In “(Natural) Gas Pains” (Conservation, Summer 2013), John Carey reported that U.S. greenhouse gas emissions fell by about seven percent between 2005 and 2011, due in part to the replacement of coal with natural gas in the nation’s energy mix. For every MWh generated, natural gas emits half the CO2 that coal does.
While this spells good news for the U.S., one of the highest-emitting countries in the world, the global manifestation of this big switch looks rather different, according to a new report by CO2 Scorecard. (1) In response to the sudden glut of cheap natural gas, American electricity generation from coal fell by 25 percent between 2007 and 2012. But the U.S. also increased its coal exports—the majority of which goes to Europe. The study found that emissions from increased U.S. coal exports more than offset domestic CO2 emissions savings. In fact, exported emissions exceeded U.S. fuel-switching savings by more than 60 million tons over the five-year period from 2007 to 2012.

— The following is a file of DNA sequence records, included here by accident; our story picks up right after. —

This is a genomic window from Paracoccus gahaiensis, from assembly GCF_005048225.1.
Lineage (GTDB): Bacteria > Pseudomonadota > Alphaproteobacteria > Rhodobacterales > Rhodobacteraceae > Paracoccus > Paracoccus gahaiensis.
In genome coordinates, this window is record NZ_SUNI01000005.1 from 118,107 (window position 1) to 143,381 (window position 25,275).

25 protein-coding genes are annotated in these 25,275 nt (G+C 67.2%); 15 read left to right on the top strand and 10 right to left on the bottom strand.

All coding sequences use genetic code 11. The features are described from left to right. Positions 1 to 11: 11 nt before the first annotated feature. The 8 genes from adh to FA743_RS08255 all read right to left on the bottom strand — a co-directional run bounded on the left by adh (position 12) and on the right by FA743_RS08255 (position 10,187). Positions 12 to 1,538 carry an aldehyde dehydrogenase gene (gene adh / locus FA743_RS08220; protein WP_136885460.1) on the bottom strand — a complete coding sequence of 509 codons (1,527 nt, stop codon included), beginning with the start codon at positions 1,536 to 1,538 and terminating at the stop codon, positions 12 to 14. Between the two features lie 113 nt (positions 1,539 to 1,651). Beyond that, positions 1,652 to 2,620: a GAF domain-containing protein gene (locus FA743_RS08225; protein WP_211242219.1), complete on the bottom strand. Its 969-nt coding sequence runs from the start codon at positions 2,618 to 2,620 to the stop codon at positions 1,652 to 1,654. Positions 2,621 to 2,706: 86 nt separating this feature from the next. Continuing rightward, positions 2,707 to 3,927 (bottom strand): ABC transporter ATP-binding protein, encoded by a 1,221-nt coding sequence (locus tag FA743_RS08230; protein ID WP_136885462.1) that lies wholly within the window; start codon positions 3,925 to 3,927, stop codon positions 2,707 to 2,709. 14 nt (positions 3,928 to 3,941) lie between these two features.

Policies that limit CO2 emissions from power plants would simply discourage the burning of coal for electricity, the authors write. In order to decisively cut global emissions, they argue, “U.S. policies should go much further and make sure that the coal that is displaced remains in the ground.”
1. Afsah, S. and K. Salcito. 2014. “U.S. Coal Exports Erode All CO2 Savings from Shale Gas,” co2scorecard.org.